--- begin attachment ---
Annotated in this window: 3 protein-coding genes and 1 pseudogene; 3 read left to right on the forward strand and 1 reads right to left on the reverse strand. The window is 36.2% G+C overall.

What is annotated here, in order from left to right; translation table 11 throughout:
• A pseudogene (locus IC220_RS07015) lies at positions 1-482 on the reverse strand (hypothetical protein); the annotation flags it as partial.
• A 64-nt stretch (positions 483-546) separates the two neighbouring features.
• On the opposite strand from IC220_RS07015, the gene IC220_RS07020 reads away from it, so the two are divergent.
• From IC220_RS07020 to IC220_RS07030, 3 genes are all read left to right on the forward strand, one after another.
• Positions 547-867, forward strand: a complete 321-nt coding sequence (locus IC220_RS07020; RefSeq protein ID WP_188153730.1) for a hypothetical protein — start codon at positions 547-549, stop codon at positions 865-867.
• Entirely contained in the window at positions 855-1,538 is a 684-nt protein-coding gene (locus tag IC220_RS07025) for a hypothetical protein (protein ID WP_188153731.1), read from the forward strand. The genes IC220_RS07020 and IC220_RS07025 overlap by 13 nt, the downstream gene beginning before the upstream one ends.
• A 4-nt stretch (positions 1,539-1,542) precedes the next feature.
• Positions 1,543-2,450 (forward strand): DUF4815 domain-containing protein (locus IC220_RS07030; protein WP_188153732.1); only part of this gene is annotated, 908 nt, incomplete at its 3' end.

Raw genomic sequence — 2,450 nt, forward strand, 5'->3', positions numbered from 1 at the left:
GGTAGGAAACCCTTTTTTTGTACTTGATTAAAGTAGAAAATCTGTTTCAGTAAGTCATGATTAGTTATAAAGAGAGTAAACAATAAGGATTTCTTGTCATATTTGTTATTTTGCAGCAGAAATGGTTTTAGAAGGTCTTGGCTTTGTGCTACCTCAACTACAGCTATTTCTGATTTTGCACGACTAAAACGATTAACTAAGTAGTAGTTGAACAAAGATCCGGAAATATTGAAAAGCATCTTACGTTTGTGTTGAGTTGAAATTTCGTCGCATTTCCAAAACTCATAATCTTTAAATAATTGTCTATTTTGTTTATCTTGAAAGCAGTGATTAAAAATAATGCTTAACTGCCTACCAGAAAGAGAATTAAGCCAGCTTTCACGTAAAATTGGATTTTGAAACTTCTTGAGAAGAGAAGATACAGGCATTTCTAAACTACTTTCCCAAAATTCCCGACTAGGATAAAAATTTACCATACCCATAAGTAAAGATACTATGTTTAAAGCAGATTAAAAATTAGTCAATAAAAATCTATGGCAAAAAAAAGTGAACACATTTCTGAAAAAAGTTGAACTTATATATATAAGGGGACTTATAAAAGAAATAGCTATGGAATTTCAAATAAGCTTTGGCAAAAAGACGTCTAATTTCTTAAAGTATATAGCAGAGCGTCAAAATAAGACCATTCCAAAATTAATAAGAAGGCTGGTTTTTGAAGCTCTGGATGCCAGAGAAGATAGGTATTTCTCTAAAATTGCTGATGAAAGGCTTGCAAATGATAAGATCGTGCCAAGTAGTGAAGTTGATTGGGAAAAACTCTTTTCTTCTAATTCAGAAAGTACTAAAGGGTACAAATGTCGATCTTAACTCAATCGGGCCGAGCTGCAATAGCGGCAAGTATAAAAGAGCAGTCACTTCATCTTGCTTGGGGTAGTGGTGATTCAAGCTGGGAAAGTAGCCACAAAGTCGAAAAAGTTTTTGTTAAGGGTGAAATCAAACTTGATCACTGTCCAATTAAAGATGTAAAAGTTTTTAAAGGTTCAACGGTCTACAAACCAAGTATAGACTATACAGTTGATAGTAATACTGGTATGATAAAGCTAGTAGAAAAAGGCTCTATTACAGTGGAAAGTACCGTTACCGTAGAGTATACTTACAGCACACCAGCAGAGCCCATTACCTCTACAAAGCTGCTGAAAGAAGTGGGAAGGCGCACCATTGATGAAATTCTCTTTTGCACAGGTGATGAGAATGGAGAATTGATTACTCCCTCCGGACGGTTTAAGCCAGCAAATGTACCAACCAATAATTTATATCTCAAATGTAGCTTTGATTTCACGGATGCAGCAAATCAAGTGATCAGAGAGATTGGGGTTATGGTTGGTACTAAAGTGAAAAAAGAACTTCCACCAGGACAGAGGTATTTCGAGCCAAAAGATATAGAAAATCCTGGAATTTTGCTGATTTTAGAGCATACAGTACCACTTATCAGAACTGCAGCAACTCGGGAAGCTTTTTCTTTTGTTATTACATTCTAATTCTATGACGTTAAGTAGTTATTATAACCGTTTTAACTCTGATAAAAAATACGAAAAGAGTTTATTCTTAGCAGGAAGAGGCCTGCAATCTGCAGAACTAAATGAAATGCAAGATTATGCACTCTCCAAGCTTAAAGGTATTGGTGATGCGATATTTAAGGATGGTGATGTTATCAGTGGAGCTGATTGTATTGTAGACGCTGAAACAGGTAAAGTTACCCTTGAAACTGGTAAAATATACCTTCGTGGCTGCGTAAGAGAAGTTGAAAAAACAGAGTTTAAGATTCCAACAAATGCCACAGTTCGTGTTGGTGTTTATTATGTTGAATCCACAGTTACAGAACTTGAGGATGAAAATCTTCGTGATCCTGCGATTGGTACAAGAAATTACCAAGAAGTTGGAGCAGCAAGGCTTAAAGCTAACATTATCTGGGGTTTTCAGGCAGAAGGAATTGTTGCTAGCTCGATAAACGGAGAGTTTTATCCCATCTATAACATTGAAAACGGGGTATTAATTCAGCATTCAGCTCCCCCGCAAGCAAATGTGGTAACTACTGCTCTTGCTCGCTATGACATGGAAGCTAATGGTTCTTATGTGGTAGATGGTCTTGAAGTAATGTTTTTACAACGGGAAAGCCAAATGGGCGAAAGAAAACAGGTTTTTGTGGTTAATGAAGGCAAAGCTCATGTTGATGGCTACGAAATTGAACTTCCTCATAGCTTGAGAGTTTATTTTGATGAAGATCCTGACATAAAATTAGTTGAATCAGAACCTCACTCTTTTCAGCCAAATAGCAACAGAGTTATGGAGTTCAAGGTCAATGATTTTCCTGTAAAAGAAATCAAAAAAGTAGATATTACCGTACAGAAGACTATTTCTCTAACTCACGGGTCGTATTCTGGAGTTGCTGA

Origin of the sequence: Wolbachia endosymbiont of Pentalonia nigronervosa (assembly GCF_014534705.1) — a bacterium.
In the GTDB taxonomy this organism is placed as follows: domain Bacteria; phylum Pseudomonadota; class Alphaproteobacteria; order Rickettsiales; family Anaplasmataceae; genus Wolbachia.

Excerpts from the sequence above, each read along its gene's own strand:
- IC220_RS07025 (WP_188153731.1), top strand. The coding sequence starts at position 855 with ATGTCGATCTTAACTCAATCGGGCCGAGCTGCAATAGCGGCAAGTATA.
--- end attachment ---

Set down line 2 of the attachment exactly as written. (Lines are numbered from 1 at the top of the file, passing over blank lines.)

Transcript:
What is annotated here, in order from left to right; translation table 11 throughout: